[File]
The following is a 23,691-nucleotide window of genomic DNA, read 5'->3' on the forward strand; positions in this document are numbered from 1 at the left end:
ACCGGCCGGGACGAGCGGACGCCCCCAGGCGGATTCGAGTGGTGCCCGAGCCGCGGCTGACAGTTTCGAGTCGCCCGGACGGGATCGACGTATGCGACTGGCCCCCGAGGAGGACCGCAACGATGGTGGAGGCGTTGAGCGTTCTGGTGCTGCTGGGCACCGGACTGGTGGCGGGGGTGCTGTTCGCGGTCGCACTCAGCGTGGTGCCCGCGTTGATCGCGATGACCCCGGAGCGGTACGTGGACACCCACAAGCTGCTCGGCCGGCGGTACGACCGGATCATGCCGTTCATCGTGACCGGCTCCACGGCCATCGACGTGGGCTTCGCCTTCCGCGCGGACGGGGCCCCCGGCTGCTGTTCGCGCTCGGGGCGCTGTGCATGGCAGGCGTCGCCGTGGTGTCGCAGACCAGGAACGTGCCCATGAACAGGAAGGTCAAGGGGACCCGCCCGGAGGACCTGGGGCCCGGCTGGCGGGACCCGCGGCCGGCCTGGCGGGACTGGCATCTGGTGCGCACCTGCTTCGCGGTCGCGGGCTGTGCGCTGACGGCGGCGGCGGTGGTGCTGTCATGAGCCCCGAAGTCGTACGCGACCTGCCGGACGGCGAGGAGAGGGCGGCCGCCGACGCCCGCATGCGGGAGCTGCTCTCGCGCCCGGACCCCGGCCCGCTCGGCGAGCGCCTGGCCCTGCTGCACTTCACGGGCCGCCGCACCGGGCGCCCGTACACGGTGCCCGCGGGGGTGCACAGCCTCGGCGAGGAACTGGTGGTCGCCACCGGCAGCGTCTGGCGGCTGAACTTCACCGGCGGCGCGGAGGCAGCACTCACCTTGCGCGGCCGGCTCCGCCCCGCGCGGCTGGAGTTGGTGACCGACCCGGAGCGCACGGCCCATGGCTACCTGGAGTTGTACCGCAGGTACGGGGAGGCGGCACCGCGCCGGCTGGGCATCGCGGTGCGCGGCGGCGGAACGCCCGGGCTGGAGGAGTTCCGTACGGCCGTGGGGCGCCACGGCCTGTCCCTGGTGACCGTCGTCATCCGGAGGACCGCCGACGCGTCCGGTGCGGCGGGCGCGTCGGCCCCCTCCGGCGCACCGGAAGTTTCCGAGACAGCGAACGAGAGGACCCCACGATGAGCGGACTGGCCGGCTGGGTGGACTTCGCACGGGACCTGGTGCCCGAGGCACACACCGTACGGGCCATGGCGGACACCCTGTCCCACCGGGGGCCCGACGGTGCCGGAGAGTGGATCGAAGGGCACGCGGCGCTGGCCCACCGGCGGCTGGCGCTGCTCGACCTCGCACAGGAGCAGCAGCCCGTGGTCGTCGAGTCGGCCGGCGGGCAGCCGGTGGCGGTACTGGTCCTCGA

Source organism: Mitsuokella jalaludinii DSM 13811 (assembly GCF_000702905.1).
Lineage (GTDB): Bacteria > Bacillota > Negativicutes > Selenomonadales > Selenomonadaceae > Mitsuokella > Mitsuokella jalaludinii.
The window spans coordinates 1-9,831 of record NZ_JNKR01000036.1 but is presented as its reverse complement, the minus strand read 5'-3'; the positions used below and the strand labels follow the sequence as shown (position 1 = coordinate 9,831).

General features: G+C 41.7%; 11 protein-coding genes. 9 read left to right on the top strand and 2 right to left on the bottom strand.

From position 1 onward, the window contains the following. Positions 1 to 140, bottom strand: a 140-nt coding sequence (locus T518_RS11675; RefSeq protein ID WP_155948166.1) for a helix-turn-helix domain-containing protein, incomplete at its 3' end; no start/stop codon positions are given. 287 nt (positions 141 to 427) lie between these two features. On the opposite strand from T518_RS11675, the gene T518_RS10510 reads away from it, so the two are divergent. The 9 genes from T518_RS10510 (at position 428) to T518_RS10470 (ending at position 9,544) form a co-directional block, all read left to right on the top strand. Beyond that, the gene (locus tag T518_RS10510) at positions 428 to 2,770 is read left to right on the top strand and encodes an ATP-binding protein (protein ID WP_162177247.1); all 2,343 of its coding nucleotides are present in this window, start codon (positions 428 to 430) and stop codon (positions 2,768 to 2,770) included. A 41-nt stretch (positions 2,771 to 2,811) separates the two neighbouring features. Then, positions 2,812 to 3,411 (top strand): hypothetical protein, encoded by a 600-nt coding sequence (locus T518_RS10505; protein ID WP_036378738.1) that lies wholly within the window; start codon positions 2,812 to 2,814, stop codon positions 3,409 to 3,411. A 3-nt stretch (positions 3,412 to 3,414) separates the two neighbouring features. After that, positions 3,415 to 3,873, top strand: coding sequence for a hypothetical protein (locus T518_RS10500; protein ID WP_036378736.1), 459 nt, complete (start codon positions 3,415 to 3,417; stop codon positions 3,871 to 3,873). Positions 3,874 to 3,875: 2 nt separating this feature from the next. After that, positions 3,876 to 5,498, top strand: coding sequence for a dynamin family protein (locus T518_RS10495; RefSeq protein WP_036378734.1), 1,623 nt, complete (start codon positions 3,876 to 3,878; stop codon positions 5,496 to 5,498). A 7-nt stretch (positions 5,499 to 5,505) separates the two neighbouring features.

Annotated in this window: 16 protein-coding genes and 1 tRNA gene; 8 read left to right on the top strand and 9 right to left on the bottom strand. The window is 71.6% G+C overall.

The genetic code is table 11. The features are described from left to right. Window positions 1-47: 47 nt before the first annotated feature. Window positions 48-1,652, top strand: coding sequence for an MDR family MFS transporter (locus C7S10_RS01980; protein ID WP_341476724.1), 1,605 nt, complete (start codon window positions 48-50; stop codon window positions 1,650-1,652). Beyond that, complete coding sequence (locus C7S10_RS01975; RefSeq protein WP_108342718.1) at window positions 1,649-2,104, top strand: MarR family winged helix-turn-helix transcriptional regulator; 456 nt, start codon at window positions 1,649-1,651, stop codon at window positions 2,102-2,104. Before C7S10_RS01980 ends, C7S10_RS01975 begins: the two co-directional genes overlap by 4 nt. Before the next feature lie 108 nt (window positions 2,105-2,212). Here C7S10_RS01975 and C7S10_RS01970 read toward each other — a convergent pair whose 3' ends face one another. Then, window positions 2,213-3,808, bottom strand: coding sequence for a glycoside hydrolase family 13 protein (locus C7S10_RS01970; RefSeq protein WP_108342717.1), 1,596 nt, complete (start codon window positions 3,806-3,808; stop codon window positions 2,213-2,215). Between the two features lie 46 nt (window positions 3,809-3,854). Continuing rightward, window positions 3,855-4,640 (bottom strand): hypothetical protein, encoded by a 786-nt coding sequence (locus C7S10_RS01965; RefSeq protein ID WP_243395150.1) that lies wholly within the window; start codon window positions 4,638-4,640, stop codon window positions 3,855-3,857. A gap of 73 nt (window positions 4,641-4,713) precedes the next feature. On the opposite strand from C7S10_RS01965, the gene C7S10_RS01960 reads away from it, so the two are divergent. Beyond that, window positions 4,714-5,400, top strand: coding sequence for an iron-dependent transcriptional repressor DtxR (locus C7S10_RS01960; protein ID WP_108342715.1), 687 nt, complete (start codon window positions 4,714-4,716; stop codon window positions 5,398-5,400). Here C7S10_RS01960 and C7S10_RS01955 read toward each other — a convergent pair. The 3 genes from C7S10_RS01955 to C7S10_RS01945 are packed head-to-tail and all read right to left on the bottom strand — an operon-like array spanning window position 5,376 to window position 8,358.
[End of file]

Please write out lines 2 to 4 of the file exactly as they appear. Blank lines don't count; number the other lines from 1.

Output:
ACCGGCCGGGACGAGCGGACGCCCCCAGGCGGATTCGAGTGGTGCCCGAGCCGCGGCTGACAGTTTCGAGTCGCCCGGACGGGATCGACGTATGCGACTGGCCCCCGAGGAGGACCGCAACGATGGTGGAGGCGTTGAGCGTTCTGGTGCTGCTGGGCACCGGACTGGTGGCGGGGGTGCTGTTCGCGGTCGCACTCAGCGTGGTGCCCGCGTTGATCGCGATGACCCCGGAGCGGTACGTGGACACCCACAAGCTGCTCGGCCGGCGGTACGACCGGATCATGCCGTTCATCGTGACCGGCTCCACGGCCATCGACGTGGGCTTCGCCTTCCGCGCGGACGGGGCCCCCGGCTGCTGTTCGCGCTCGGGGCGCTGTGCATGGCAGGCGTCGCCGTGGTGTCGCAGACCAGGAACGTGCCCATGAACAGGAAGGTCAAGGGGACCCGCCCGGAGGACCTGGGGCCCGGCTGGCGGGACCCGCGGCCGGCCTGGCGGGACTGGCATCTGGTGCGCACCTGCTTCGCGGTCGCGGGCTGTGCGCTGACGGCGGCGGCGGTGGTGCTGTCATGAGCCCCGAAGTCGTACGCGACCTGCCGGACGGCGAGGAGAGGGCGGCCGCCGACGCCCGCATGCGGGAGCTGCTCTCGCGCCCGGACCCCGGCCCGCTCGGCGAGCGCCTGGCCCTGCTGCACTTCACGGGCCGCCGCACCGGGCGCCCGTACACGGTGCCCGCGGGGGTGCACAGCCTCGGCGAGGAACTGGTGGTCGCCACCGGCAGCGTCTGGCGGCTGAACTTCACCGGCGGCGCGGAGGCAGCACTCACCTTGCGCGGCCGGCTCCGCCCCGCGCGGCTGGAGTTGGTGACCGACCCGGAGCGCACGGCCCATGGCTACCTGGAGTTGTACCGCAGGTACGGGGAGGCGGCACCGCGCCGGCTGGGCATCGCGGTGCGCGGCGGCGGAACGCCCGGGCTGGAGGAGTTCCGTACGGCCGTGGGGCGCCACGGCCTGTCCCTGGTGACCGTCGTCATCCGGAGGACCGCCGACGCGTCCGGTGCGGCGGGCGCGTCGGCCCCCTCCGGCGCACCGGAAGTTTCCGAGACAGCGAACGAGAGGACCCCACGATGAGCGGACTGGCCGGCTGGGTGGACTTCGCACGGGACCTGGTGCCCGAGGCACACACCGTACGGGCCATGGCGGACACCCTGTCCCACCGGGGGCCCGACGGTGCCGGAGAGTGGATCGAAGGGCACGCGGCGCTGGCCCACCGGCGGCTGGCGCTGCTCGACCTCGCACAGGAGCAGCAGCCCGTGGTCGTCGAGTCGGCCGGCGGGCAGCCGGTGGCGGTACTGGTCCTCGA

Source organism: Mitsuokella jalaludinii DSM 13811 (assembly GCF_000702905.1).
Lineage (GTDB): Bacteria > Bacillota > Negativicutes > Selenomonadales > Selenomonadaceae > Mitsuokella > Mitsuokella jalaludinii.